Adding further fuel to the conservation problems in the Parvati valley is the construction of two power projects on the Parvati River. Malana Nala project, which is being, built about a few kilometers downstream from Manikaran on the Parvati River has resulted in major deforestation. Massive pipelines have been laid through which the water from the Malana Nala will be diverted into Parvati River. A road has been built after clearing the area, which was once a dense cover for the wild inhabitants.
A few kilometers upstream from this project, is another Hydel power project. Few years ago there was only a small trek route connecting the villages with the road head at Manikaran. As years passed, the forests gave way to a metal road on this route. Heavy traffic uses this road to transport the equipment required for the construction. Again large scale clearing was done to accommodate the project. Earlier this area had less human presence, making it a perfect home for wild inhabitants. In the early nineties, this stretch was abundant with species of birds and small animals like Red Fox, Civets etc. The call of the nature has turned into vehicle horns and running of heavy machinery. As the project progresses, the forest and its inhabitants are bound to reduce.
Snow leopard, Leopard, Himalayan black bear, Himalayan brown bear, Himalayan red fox, civets, jackals, serow, Himalayan tahr, Musk deer, goral, blue sheep, Monal, Koklass, Kalij and western tragopan are amongst the many species inhabiting the forests of the valley.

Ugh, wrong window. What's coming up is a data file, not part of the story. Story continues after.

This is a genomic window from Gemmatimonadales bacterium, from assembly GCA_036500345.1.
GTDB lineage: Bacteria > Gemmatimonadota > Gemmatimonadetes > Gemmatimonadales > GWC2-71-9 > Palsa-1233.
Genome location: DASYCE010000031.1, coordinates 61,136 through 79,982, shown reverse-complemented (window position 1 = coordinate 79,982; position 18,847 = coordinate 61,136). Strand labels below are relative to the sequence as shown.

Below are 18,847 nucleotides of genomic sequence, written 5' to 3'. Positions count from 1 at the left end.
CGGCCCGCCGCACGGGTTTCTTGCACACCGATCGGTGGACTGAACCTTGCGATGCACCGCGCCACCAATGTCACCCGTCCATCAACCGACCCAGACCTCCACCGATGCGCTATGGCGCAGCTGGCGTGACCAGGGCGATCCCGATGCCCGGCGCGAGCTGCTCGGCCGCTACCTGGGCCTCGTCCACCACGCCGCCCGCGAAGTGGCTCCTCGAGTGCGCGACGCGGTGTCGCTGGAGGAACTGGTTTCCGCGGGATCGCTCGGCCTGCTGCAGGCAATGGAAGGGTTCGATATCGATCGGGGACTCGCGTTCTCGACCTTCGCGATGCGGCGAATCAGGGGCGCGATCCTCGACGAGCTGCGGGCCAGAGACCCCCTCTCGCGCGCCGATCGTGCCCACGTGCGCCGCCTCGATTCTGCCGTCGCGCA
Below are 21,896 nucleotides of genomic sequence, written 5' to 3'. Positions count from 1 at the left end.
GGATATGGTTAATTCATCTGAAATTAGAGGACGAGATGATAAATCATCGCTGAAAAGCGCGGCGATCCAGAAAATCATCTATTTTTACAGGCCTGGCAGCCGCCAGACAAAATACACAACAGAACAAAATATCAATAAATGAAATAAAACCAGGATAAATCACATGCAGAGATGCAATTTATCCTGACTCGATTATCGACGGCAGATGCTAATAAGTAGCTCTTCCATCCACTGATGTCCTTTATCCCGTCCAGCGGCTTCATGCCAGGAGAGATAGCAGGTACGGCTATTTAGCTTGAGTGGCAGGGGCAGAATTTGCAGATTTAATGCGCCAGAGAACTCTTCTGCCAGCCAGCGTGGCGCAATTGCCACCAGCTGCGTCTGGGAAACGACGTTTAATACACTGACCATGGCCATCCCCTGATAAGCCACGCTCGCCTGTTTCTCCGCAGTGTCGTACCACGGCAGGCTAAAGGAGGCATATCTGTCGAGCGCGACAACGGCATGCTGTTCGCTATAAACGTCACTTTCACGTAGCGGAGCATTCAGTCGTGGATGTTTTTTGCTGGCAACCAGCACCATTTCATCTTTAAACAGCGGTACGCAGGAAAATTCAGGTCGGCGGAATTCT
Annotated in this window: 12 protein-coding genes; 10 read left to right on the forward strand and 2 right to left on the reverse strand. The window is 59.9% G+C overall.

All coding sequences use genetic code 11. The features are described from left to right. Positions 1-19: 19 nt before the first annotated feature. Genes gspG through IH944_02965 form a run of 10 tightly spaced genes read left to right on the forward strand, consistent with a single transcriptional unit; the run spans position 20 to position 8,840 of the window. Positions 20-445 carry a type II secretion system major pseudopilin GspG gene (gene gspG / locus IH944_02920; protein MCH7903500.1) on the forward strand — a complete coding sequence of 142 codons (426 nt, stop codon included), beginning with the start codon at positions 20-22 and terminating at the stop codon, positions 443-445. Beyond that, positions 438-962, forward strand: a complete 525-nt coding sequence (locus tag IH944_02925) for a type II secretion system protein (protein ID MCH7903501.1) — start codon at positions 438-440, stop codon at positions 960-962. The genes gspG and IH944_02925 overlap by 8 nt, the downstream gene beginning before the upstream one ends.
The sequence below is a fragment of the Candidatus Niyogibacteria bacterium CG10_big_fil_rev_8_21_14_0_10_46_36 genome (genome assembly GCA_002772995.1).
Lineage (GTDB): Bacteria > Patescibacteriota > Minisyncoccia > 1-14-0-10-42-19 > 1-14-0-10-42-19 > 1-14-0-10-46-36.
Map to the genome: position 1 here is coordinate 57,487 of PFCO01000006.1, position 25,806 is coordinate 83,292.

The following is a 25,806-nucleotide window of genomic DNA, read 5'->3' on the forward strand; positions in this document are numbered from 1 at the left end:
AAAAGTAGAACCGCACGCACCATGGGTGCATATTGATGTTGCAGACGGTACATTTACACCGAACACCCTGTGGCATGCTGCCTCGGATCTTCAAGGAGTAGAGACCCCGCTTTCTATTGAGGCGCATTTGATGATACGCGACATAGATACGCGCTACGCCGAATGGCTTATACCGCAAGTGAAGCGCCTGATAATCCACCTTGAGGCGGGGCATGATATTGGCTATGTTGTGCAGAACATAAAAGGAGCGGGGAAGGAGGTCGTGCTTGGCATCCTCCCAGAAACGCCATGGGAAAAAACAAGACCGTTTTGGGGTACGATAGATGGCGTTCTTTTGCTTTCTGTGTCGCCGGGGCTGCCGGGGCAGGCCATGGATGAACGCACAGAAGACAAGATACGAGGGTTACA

The most threatened species is the elusive Snow leopard. It is a very shy animal and an inhabitant of remote habitats. It is a strictly protected animal but still falls prey to poachers for its coat. It preys on wild sheep and goat, which share the habitat, and sometimes on domestic livestock, which leads to a clash with humans.
Though there are many existing conservation programs to save the Snow leopard, the threat is strong as ever. It is evident from the fact that their population is fast decreasing. Major campaigns have to be launched in this regard to help save the extinction of the snow leopard.
The villagers who share the habitat with this magnificent cat should be compensated for the loss of their livestock caused by the snow leopard. They generally complain about the unreasonably meager amount of compensation and the long process to get it. Compensating them reasonably would discourage them from avenging the deaths of their livestock. Their involvement should be emphasized in helping save the snow leopard. Organizing campaigns for generating awareness amongst the locals, making them understand the need to save the Snow Leopard and the ways they can co-exist with it.
I learnt from a villager the way Snow Leopards are sometimes trapped. The livestock in mountains are generally kept in the ground floor rooms where as the owners live on the first floor. Often there is a vent on the roof of the ground floor. The predator enters the area where the livestock is kept and makes the kill. While it is suffocating the its prey, the vent is opened and a folk shaped long and strong stick is used to pin the cat to the ground from its neck and then the room is stormed with laths and other weapons. Similar accounts were narrated to me in Ladakh and Garwal to capture or kill the leopard.